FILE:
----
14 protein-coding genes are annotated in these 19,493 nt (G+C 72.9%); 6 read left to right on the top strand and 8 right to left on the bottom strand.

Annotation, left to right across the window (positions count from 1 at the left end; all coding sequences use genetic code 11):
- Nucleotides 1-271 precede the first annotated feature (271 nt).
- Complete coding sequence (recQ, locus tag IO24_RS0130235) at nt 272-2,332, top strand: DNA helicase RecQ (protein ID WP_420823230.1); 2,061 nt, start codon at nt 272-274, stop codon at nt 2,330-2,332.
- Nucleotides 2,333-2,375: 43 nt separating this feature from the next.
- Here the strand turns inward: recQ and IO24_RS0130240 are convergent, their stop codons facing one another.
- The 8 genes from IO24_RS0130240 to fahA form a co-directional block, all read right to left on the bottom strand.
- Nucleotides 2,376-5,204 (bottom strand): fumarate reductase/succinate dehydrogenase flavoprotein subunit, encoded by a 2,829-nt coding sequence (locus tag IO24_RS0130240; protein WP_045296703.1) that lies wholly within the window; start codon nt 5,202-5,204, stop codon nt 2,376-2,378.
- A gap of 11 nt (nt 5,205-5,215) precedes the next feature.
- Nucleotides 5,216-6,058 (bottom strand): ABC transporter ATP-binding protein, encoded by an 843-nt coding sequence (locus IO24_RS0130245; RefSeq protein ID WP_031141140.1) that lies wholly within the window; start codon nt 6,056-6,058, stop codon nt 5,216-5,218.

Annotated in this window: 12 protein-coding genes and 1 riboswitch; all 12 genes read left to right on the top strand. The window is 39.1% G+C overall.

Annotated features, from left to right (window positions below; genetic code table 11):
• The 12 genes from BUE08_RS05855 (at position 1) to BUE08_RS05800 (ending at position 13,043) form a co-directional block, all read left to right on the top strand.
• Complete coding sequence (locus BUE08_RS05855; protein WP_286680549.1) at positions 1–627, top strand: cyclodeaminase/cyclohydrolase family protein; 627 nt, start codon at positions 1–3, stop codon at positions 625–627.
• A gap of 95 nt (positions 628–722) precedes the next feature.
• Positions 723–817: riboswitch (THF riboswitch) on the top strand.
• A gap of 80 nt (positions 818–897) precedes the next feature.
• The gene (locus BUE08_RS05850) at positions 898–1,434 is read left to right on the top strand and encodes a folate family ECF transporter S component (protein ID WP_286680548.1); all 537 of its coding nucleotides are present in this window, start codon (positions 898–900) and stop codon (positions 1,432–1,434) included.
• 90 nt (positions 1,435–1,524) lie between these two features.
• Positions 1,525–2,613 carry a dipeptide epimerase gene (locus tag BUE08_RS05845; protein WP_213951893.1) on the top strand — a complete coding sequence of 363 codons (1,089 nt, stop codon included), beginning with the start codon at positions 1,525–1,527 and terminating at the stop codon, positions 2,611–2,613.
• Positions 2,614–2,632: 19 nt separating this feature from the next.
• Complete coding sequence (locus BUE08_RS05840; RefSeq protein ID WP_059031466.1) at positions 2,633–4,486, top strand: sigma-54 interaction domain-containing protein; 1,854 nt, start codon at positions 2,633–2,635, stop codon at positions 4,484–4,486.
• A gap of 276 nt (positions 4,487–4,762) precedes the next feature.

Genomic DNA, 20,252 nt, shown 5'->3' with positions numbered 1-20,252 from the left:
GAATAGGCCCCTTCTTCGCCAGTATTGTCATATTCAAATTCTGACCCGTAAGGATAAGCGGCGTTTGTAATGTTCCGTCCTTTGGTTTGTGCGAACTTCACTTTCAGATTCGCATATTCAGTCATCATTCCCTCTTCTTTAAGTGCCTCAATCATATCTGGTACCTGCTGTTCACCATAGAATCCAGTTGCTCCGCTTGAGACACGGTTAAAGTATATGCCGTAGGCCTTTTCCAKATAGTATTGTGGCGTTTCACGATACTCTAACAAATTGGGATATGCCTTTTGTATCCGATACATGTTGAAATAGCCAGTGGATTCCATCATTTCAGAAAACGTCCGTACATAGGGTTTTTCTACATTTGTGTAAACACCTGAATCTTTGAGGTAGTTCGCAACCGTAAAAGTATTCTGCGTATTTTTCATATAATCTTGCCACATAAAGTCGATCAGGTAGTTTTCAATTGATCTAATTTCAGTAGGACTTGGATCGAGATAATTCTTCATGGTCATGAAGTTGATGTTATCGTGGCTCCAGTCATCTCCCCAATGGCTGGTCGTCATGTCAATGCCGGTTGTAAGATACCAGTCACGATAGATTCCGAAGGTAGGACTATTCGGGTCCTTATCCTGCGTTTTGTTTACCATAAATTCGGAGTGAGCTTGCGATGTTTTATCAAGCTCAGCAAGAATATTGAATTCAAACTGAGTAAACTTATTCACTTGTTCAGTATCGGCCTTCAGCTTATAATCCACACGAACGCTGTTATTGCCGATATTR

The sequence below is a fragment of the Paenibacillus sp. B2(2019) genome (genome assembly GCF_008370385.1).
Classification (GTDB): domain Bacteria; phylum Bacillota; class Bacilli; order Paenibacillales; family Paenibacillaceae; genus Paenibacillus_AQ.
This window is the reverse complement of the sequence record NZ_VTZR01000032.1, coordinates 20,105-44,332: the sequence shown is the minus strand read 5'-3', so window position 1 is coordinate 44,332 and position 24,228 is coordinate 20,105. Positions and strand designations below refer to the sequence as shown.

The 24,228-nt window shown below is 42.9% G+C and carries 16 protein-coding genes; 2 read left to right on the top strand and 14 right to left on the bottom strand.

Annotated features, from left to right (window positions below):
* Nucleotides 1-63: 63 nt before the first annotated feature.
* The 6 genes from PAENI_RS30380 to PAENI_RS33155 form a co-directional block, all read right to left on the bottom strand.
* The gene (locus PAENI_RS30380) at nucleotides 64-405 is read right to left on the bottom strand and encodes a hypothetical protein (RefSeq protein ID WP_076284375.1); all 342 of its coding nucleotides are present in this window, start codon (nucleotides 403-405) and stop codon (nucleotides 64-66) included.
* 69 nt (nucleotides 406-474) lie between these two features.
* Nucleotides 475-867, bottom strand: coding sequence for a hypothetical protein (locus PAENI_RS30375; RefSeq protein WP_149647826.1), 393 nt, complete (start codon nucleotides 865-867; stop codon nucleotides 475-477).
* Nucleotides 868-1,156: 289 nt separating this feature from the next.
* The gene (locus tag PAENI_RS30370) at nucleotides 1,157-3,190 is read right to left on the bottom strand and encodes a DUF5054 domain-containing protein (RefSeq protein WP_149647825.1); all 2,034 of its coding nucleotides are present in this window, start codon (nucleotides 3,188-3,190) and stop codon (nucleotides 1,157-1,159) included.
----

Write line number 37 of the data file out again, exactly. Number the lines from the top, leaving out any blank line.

* The gene (locus tag PAENI_RS30370) at nucleotides 1,157-3,190 is read right to left on the bottom strand and encodes a DUF5054 domain-containing protein (RefSeq protein WP_149647825.1); all 2,034 of its coding nucleotides are present in this window, start codon (nucleotides 3,188-3,190) and stop codon (nucleotides 1,157-1,159) included.